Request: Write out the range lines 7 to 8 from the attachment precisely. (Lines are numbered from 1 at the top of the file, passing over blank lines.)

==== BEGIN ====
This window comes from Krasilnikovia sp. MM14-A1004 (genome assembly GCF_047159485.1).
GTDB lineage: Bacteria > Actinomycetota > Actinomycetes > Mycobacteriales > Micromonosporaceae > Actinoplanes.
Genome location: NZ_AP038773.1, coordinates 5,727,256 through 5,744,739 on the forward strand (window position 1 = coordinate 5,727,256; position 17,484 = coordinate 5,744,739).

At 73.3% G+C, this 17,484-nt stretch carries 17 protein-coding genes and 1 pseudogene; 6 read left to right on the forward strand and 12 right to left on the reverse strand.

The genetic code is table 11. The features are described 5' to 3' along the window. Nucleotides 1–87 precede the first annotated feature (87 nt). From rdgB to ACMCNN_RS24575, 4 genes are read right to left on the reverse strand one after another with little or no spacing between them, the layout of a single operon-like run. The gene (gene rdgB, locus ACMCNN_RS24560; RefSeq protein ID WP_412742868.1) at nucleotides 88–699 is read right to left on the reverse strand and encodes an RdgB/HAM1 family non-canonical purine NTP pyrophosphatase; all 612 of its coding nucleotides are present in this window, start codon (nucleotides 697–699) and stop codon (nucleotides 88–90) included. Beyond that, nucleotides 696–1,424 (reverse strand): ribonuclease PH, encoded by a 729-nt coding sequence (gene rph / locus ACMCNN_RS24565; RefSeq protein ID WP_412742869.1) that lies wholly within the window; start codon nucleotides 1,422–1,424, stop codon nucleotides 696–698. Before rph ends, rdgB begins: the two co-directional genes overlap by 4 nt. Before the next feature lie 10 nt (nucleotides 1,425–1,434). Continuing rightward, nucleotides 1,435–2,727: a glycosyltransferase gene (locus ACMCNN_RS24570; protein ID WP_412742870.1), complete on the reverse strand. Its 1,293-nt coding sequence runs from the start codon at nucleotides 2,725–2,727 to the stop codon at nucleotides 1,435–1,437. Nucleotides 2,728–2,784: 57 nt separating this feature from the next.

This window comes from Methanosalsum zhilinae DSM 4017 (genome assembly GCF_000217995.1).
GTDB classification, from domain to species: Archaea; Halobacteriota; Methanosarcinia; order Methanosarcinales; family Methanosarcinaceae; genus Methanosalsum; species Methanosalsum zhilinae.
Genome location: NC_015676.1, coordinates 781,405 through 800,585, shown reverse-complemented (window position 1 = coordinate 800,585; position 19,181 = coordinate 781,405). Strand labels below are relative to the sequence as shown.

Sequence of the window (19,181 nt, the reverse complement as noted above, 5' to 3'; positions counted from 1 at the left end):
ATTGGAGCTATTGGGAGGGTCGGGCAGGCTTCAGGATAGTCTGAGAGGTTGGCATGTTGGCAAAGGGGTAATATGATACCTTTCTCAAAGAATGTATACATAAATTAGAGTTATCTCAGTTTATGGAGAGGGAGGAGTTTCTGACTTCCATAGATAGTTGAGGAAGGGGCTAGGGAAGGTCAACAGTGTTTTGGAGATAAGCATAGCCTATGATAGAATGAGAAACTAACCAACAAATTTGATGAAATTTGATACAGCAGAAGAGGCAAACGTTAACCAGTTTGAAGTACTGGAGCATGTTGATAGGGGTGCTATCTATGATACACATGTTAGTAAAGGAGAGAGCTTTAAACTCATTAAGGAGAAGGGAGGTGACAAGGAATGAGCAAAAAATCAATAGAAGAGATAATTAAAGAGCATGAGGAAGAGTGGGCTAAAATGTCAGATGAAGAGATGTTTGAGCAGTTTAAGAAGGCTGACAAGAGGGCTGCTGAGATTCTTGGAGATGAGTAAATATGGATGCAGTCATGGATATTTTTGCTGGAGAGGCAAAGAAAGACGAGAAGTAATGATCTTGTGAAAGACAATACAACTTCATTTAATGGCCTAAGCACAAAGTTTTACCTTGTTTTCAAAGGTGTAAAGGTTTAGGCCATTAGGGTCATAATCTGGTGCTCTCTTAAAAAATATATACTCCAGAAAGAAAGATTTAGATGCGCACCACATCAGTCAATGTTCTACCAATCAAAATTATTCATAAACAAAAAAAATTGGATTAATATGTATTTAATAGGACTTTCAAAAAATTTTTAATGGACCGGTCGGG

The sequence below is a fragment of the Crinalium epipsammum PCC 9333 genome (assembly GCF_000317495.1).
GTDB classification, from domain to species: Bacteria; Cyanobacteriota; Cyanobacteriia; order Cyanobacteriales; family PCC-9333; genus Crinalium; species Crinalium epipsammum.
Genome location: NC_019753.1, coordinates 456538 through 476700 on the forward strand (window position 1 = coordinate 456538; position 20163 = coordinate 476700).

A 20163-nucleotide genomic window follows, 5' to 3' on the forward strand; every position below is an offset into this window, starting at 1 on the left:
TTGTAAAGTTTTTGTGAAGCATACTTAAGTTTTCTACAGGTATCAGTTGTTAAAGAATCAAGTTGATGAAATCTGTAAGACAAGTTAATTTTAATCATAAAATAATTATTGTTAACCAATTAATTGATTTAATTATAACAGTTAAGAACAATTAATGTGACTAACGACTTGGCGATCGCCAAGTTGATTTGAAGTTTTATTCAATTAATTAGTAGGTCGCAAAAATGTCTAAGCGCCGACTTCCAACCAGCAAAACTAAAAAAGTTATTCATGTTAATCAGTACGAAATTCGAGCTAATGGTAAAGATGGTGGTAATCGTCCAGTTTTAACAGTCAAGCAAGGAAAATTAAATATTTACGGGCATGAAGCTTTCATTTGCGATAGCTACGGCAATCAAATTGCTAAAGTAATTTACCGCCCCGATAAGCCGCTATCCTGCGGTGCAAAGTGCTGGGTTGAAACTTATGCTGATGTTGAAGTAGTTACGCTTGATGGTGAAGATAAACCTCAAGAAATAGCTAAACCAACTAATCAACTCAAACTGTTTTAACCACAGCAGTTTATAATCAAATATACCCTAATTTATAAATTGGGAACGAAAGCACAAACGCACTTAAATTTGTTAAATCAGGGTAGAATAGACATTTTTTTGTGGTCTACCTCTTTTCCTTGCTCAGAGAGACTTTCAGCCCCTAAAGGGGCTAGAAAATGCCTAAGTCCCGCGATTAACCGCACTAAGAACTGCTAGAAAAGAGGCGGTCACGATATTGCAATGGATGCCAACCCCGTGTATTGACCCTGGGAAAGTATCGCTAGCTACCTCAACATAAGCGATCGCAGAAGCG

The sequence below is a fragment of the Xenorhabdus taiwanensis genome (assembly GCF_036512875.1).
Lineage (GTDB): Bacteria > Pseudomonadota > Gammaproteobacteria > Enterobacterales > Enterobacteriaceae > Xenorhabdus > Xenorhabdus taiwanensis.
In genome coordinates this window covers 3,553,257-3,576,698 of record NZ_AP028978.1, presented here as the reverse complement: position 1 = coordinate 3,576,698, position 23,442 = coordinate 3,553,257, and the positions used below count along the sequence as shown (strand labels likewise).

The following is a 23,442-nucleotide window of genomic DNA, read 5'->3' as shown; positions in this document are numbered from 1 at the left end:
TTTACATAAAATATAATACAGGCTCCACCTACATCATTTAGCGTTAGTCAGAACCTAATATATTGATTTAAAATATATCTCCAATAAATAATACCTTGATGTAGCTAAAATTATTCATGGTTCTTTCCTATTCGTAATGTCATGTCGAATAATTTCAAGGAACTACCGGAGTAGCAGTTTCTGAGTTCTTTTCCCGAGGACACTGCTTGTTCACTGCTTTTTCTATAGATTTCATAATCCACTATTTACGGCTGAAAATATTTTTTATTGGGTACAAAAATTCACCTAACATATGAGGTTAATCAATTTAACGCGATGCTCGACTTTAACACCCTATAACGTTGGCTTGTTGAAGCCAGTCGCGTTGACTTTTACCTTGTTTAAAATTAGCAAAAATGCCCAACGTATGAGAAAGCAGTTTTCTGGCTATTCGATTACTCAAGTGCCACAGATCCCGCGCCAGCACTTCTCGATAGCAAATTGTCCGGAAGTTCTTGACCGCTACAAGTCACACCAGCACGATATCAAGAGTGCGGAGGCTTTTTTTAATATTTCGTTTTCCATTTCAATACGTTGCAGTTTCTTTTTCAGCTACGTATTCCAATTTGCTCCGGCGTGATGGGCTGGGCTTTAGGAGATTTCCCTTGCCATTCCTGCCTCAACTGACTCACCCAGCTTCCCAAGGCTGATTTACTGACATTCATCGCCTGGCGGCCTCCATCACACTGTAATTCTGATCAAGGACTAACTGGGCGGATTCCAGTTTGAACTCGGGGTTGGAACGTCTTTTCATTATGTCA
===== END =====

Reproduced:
GTDB classification, from domain to species: Archaea; Halobacteriota; Methanosarcinia; order Methanosarcinales; family Methanosarcinaceae; genus Methanosalsum; species Methanosalsum zhilinae.
Genome location: NC_015676.1, coordinates 781,405 through 800,585, shown reverse-complemented (window position 1 = coordinate 800,585; position 19,181 = coordinate 781,405). Strand labels below are relative to the sequence as shown.